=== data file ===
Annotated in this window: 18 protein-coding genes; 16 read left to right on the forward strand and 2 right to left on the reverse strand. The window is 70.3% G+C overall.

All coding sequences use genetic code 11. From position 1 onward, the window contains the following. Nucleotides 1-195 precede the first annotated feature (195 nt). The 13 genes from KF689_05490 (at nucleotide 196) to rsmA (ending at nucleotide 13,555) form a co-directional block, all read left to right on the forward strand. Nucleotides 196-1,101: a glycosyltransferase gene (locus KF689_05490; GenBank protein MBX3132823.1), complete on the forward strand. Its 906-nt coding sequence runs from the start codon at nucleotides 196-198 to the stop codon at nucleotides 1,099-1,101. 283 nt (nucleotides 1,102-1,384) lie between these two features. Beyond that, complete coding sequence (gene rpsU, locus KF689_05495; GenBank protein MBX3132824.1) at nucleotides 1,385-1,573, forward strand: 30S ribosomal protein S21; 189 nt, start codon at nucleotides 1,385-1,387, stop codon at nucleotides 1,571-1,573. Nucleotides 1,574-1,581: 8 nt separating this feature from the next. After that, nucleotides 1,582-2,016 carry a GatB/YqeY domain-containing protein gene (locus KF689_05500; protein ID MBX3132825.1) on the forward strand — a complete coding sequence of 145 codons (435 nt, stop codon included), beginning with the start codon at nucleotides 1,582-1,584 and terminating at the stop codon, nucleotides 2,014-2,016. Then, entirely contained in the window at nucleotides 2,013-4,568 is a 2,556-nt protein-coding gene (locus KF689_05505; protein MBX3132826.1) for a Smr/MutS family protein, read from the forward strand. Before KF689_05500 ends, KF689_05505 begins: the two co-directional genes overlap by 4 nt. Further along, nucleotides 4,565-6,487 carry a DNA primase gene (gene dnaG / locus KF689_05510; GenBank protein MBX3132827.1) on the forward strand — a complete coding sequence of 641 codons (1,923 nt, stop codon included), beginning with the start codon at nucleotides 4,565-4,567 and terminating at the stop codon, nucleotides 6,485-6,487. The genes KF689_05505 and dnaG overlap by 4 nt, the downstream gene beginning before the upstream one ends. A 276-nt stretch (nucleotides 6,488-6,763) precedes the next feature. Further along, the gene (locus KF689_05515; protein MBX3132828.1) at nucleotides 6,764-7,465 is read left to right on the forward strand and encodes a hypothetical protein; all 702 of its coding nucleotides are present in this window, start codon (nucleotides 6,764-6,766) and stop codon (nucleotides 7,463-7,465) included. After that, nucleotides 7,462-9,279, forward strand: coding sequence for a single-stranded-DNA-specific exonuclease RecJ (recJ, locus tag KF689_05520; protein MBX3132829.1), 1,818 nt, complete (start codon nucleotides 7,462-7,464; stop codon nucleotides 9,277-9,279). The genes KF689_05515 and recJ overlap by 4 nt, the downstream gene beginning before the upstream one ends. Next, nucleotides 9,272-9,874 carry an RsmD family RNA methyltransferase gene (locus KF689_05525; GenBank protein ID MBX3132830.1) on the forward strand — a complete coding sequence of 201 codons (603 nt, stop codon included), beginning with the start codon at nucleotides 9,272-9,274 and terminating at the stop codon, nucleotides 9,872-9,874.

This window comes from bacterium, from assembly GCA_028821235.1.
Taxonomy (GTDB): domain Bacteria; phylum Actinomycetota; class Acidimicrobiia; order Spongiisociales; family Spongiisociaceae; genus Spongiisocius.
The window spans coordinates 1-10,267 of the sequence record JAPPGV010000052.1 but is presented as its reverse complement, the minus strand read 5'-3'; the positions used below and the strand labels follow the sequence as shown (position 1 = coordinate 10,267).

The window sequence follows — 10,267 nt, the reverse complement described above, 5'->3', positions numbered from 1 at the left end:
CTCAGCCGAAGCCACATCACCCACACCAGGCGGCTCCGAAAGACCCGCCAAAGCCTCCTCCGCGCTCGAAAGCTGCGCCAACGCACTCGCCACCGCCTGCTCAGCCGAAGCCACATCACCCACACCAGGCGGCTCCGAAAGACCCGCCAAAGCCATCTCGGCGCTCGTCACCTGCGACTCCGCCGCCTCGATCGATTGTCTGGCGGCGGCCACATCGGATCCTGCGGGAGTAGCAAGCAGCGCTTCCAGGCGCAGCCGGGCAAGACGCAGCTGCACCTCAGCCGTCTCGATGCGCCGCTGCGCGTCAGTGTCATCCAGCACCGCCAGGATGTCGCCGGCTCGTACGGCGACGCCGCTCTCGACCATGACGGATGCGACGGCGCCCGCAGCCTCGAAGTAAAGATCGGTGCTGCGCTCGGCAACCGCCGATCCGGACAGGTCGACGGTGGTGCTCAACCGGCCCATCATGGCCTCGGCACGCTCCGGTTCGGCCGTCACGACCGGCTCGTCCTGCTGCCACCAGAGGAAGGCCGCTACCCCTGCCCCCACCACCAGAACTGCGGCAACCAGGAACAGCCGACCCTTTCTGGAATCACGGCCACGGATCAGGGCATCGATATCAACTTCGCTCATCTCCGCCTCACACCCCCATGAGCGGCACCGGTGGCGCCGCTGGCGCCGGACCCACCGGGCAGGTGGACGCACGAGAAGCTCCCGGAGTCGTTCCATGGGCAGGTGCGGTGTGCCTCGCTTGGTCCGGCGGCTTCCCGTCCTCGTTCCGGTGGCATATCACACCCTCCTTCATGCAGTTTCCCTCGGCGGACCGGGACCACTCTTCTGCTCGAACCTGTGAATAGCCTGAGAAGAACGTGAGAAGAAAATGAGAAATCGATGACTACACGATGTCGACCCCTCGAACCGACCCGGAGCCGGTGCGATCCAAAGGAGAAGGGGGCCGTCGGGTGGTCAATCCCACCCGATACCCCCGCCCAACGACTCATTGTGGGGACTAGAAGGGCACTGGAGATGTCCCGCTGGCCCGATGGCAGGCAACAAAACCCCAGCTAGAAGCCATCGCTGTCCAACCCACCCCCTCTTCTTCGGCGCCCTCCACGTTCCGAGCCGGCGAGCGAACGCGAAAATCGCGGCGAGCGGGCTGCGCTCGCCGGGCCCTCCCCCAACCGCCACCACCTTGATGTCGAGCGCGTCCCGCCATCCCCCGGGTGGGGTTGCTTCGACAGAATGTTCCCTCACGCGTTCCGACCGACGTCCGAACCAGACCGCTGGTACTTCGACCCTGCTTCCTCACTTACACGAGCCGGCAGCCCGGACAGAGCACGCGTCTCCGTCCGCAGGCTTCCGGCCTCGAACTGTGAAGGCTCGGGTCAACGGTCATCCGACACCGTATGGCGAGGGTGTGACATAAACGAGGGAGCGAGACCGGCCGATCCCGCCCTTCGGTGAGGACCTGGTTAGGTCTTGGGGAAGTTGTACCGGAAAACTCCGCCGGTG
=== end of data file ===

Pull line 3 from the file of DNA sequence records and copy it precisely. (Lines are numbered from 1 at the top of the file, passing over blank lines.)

This window comes from bacterium, from assembly GCA_028821235.1.